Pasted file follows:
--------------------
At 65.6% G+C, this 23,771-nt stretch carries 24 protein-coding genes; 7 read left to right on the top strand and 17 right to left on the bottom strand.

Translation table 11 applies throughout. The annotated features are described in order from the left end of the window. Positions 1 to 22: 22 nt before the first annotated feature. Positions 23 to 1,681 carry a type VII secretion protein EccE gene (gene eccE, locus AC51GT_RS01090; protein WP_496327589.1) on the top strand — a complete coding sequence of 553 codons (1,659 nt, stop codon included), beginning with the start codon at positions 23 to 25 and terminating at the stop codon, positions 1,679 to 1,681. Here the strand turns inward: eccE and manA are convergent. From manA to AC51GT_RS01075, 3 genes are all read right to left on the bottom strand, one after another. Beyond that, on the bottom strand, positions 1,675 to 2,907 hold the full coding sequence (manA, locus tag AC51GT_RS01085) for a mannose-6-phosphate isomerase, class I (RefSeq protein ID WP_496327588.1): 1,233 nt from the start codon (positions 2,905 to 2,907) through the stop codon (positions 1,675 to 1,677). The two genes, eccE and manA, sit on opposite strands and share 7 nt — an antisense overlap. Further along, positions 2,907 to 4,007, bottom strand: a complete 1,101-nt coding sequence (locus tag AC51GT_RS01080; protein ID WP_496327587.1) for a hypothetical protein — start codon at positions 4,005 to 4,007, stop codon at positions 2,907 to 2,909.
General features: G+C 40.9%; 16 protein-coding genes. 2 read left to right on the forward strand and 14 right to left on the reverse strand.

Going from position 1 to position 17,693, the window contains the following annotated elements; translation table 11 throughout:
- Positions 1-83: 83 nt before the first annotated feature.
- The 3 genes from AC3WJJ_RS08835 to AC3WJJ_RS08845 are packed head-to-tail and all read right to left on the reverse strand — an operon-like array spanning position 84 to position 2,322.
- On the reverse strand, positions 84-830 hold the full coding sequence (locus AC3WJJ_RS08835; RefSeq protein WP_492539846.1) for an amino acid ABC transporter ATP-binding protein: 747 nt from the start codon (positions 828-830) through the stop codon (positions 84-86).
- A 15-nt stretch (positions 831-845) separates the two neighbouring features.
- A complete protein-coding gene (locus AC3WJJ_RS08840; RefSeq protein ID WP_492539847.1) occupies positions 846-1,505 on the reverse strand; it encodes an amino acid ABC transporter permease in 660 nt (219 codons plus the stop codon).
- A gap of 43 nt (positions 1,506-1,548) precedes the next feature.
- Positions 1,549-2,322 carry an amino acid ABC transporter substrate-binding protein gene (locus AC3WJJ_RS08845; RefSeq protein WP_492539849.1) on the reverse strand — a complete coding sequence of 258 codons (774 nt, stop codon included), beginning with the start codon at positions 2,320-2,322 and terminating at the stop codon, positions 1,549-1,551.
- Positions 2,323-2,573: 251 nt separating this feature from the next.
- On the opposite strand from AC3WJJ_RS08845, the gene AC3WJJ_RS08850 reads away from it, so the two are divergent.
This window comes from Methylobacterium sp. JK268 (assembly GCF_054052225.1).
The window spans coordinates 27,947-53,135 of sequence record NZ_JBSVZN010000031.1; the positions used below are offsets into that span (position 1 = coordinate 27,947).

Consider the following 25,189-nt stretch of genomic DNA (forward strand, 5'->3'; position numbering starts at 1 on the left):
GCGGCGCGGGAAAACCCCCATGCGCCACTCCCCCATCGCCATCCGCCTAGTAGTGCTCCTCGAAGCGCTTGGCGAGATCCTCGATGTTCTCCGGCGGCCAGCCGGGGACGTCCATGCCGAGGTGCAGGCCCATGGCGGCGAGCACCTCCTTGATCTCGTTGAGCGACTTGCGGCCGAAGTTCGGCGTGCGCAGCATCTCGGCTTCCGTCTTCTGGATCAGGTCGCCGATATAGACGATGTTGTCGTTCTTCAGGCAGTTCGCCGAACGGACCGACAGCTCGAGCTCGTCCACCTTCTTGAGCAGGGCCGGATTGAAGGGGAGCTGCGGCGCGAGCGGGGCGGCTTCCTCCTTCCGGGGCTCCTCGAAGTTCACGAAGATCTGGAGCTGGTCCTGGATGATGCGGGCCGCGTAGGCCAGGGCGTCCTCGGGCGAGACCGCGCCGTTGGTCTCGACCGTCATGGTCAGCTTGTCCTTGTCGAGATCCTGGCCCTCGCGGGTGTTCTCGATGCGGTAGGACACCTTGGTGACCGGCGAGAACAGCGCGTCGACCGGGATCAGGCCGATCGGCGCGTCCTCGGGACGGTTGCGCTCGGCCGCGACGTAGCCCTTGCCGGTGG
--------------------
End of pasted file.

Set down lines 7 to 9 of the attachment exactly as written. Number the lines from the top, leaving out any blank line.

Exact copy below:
- On the reverse strand, positions 84-830 hold the full coding sequence (locus AC3WJJ_RS08835; RefSeq protein WP_492539846.1) for an amino acid ABC transporter ATP-binding protein: 747 nt from the start codon (positions 828-830) through the stop codon (positions 84-86).
- A 15-nt stretch (positions 831-845) separates the two neighbouring features.
- A complete protein-coding gene (locus AC3WJJ_RS08840; RefSeq protein ID WP_492539847.1) occupies positions 846-1,505 on the reverse strand; it encodes an amino acid ABC transporter permease in 660 nt (219 codons plus the stop codon).